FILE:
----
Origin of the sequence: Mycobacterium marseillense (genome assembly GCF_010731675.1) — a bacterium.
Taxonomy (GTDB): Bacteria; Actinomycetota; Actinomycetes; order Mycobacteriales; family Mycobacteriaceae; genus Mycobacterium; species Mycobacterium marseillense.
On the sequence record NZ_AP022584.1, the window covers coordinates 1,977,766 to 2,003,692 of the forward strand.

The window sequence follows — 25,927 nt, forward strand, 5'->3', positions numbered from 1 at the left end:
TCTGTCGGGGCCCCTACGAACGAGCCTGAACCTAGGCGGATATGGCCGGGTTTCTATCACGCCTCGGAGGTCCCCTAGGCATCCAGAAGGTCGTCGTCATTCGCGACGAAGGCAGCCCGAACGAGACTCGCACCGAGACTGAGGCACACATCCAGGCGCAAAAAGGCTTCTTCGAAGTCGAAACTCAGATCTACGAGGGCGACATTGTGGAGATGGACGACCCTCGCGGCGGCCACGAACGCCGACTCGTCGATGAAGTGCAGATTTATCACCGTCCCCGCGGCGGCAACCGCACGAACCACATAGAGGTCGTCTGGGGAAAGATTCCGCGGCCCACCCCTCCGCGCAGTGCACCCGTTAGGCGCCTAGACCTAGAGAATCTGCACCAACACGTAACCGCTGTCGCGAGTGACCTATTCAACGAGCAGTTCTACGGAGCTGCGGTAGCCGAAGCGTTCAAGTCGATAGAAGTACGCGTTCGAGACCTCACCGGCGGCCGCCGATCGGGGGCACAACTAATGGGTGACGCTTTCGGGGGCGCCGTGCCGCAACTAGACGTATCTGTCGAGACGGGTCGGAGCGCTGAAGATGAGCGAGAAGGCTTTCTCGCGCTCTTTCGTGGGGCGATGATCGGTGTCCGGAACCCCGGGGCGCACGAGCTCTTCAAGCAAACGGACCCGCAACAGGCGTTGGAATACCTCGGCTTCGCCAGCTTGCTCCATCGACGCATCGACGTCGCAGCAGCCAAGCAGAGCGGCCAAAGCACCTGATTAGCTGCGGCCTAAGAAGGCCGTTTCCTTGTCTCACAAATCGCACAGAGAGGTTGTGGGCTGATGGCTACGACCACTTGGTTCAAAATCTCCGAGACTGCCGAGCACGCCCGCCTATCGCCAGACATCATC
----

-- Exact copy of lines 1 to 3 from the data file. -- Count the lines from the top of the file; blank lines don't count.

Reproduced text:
Origin of the sequence: Mycobacterium marseillense (genome assembly GCF_010731675.1) — a bacterium.
Taxonomy (GTDB): Bacteria; Actinomycetota; Actinomycetes; order Mycobacteriales; family Mycobacteriaceae; genus Mycobacterium; species Mycobacterium marseillense.
On the sequence record NZ_AP022584.1, the window covers coordinates 1,977,766 to 2,003,692 of the forward strand.